Everyone a leader – Church growth and the vision of every member a leader

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everyone a leaderEveryone a leader

The validity of the concept of everyone a leader has been shown by an experiment performed with five people placed in a boat in the middle of a lake.  Each person received an oar and was instructed to row the boat back to shore with no details as to what side of the lake they should go or who should direct the group.

At first, each person started rowing in different directions and the boat just spun in circles.  Soon they all recognized that they needed to agree on what direction they should row.  Different members of the group began suggesting different directions and finally one of them took the lead and directed the others to row in the same direction.  Once the group reached the shore the person who took the lead was removed and the remaining four were taken to the center of the lake again and the process was repeated.  This time a different person quickly took charge and directed the other three to the nearest shore.  The process was repeated until only one person remained.

What this “everyone a leader experiment” reveals is that each time they removed the leader; another leader took his place to complete the task and lead the group.  The traditional idea is that the first person to assume leadership is the leader and the rest are the followers.  However, this experiment shows “everyone a leader” is a valid general concept and under the right conditions, everyone will assume the responsibility to get the job done.

Everyone a leader – different levels in different circumstances

There are several levels of leadership and some people are reluctant leaders, but the concept of “everyone a leader” proves true every time.  Just think of any area where you have more knowledge or experience within any given group.  Within that context, most likely you will take on the function of the leader.  In any give circumstance, you may not have a leadership title, but the group will recognize you as the authority in that circumstance or situation.  For example if you are a medical student among a group of friends, you most likely will be the designated leader in the event of a medical emergency.  All eyes will look to you as the one who has the most authoritative answer until a more authoritative medical figure arrives on the scene.  Upon reflection “everyone a leader”  is self-evident.

Everyone a leader in the church

In the church, the idea that not all are called to be leaders must be rejected.  Otherwise, the great majority will attempt to assume the position of follower.  It is true that we are all followers but we are also all leaders.  Just as everyone is either a son or a daughter, most will naturally also become fathers and mothers.  In the Church, we must insist on the same idea.  We are all followers but we eventually all become leaders.  God gave ministers to the church to train other ministers.  Almost any local church can explode into growth when each member recognizes that the leadership exists to train them so that they develop basic ministerial functions and as they develop they develop others who will then develop others.  Paul put it succinctly in 2 Timothy 2:2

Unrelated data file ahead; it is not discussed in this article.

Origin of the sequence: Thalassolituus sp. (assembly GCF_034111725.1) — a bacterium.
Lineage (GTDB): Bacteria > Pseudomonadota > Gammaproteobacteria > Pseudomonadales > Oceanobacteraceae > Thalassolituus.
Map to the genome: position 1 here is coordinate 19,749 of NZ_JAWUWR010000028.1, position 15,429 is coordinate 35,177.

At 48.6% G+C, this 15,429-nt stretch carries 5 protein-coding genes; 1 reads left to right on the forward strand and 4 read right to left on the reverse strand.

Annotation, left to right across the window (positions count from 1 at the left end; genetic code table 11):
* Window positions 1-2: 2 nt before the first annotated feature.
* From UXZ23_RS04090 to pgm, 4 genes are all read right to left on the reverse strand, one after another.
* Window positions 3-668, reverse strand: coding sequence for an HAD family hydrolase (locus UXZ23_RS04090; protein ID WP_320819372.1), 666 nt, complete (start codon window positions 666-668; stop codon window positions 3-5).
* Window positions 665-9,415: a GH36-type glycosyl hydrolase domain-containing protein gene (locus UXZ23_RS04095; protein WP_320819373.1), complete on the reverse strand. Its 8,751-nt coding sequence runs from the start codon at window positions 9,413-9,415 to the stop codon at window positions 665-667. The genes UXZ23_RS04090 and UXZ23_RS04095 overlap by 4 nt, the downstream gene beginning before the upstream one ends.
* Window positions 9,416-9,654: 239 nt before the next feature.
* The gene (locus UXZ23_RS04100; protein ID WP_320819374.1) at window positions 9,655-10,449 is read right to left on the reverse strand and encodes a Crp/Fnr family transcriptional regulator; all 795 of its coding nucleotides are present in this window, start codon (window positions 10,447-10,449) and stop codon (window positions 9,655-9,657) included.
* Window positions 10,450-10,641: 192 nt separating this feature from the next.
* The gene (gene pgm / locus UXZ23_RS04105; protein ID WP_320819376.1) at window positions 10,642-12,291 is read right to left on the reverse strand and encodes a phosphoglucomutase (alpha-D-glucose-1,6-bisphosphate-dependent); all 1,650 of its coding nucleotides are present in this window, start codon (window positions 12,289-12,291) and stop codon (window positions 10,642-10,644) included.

“And the things that you have heard from me among many witnesses, commit these to faithful men who will be able to teach others also.”

The only requirement for each minister is that he be faithful, and that he teaches others as well.  Therefore, the only people in the body of Christ who exclude themselves from the discipleship cycle are the unfaithful.  Spiritual reproduction and multiplication are for faithful Christians.  According to these words, God declares any Christian that excludes himself from this mandate unfaithful.  There is honestly no other way to interpret the rejection of this responsibility and task thus: everyone a leader becomes necessary.

Suppose that you are part of a church of 100 members.  Your pastor decides to spend the majority of his time working with 10 of the most mature people of the congregation.  As he meets with this group, he teaches each one some basic lessons in pastoral ministry. Then he advances and begins to establish a discipleship relationship with each of these members and eventually is able to develop them as his own spiritual children as Paul did with Timothy and other younger brothers.  Then he challenges each of the ten to lead a group of eight or nine members of the church passing on to them what he had taught each one of them in the same mentor type fashion.  He constantly reminds them that the purpose of these groups is to grow and multiply through evangelism and discipleship. Then he challenges each one of them to win one new person to Christ each year and father that person to spiritual maturity.

If each person in this structure was successful in fulfilling this challenge, then the church would double its membership once a year. If it was able to sustain this multiplication over several years, it could win the entire world population in less than 28 years.

Of course for this to happen there has to be a proper transmission of the vision and commitment to sustain each generation of disciples. The point that I wish to make is to paint in broad strokes the vision of a spiritual inheritance that you can begin to build today.  Even if you accomplish just a fraction of the above example, you can expect to produce hundreds and thousands of spiritual children that will one day be your crown and glory in the Kingdom of Jesus the King of Kings.

Of course without the principle of “everyone a leader” the possibilities become diminished exponentially.

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